The coronavirus upended undergraduates’ semesters, forcing them to vacate campus more than a month ago. Now it has changed their summer plans, too — a shift students are adjusting to as they face expanding disruptions to college life.
Dean of the College Rakesh Khurana said in a Friday interview that though he views the decision to move summer programming online as “disappointing,” it was the only “responsible” path forward.
“We’re doing everything we can right now to work with students and faculty to support them for the planned work they had to see what might be able to be done remotely,” Khurana said. “We are trying to use the summer as an opportunity to continue to allow us to fulfill projects and goals even if we're not on campus.”
Many students hoping to conduct research through Harvard’s various research summer programs have had to rethink their projects.
Harvard College Research Program administrator Elizabeth E. Perten wrote in an email to applicants last week that students awarded funding must submit a revised proposal for remote work, taking into account restrictions on laboratory and archival research, and other research that could require travel.
James Chen ’23, who applied to receive HCRP funding this summer, said he originally planned to live on campus in DeWolfe housing and conduct research at the Broad Institute.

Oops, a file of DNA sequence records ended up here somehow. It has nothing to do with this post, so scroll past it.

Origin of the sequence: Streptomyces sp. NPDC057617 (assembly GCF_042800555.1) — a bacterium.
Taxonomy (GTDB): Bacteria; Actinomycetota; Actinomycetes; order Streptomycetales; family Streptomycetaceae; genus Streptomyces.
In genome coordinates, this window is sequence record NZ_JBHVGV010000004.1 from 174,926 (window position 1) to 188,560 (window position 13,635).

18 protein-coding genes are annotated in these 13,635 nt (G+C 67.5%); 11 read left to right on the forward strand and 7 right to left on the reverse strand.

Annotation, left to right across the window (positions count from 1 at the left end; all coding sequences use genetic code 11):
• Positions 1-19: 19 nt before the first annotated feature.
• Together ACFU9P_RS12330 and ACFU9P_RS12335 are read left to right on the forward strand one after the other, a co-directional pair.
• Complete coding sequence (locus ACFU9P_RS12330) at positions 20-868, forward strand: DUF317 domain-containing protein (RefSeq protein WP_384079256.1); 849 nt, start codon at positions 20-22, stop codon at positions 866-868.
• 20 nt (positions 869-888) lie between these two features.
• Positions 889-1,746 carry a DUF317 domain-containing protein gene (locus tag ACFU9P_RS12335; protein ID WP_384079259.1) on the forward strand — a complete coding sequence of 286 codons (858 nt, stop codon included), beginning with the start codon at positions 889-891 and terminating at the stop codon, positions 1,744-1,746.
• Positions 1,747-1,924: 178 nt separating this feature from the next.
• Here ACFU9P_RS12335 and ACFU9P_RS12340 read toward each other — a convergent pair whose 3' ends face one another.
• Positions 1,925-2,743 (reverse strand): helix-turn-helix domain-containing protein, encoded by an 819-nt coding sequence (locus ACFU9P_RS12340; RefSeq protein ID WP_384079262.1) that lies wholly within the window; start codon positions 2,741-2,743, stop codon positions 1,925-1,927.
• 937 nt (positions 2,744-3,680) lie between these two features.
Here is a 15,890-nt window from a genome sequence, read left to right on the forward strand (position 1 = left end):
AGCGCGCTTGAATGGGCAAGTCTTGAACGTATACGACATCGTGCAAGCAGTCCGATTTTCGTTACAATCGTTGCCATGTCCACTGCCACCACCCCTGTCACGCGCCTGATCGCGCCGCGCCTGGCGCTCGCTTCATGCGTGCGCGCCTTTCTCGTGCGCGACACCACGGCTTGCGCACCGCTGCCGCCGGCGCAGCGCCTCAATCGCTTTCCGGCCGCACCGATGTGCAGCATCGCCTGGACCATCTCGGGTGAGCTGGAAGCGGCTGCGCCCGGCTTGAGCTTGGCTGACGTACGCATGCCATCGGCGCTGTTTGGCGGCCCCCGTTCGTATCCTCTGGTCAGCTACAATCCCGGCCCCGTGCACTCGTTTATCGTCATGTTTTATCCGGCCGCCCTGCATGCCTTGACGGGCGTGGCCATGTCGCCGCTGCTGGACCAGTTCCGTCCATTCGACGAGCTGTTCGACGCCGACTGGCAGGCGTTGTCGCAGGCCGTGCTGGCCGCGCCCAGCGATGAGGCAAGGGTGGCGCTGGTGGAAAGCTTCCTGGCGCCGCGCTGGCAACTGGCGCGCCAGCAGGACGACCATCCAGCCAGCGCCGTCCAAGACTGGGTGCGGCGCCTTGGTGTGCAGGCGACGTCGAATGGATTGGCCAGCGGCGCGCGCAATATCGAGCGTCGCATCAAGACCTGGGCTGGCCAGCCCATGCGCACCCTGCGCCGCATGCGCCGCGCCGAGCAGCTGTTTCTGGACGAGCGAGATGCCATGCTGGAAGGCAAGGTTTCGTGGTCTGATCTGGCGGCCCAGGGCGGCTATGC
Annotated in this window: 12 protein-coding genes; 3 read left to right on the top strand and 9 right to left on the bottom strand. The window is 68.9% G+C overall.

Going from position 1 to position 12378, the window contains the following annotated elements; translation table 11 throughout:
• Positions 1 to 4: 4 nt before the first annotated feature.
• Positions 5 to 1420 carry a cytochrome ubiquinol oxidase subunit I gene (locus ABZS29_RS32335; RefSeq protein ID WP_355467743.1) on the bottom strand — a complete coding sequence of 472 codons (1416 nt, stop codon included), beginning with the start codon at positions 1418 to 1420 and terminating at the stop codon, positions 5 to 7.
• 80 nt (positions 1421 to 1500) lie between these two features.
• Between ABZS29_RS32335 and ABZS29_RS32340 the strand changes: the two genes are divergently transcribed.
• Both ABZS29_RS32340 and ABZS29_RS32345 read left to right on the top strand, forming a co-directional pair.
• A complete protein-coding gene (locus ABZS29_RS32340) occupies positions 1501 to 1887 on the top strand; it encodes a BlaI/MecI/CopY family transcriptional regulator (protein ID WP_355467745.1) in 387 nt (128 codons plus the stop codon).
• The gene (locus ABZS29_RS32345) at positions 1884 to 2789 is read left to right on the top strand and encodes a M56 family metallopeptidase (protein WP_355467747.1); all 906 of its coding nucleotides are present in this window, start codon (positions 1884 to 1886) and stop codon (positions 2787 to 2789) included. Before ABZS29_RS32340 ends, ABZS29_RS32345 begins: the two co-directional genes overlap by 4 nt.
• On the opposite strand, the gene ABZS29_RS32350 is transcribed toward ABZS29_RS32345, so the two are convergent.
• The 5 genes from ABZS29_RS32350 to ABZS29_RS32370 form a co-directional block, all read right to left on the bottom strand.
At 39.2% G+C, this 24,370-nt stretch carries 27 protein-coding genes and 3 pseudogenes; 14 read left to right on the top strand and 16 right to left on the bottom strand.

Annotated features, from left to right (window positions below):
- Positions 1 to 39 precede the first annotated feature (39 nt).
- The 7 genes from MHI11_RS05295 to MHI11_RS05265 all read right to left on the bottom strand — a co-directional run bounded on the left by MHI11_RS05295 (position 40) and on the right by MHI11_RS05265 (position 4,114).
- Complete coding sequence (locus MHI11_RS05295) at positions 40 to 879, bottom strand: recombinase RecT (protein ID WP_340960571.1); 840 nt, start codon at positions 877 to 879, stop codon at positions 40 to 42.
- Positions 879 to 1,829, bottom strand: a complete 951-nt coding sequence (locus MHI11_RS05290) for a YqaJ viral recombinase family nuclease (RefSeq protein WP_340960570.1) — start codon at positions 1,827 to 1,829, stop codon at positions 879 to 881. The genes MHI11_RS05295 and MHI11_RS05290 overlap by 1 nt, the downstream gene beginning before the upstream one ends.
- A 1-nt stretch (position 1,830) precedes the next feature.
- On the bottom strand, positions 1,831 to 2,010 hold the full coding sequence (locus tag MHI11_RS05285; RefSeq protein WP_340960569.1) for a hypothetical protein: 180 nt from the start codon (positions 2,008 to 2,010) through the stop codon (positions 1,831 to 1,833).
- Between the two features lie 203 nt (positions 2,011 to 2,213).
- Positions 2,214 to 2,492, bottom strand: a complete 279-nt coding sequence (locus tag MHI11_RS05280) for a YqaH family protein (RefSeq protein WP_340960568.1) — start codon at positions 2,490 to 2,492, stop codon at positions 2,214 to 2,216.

“It’s lab work, so I don’t know what remotely doing that would look like within a new model,” he said. “I already started considering this possibility, because considering how things are, the Broad Institute, as far as I know, is closed at the moment.”
The Program for Research in Science and Engineering — a summer residential research program — also announced last week that it would move to an online format and asked students to submit remote research proposals.
Jeffrey R. Prince ’22, a PRISE fellow, said he expected to live on campus in Winthrop House and conduct research on peroxisomal biogenesis in Northwest Labs and the Denic Lab this summer.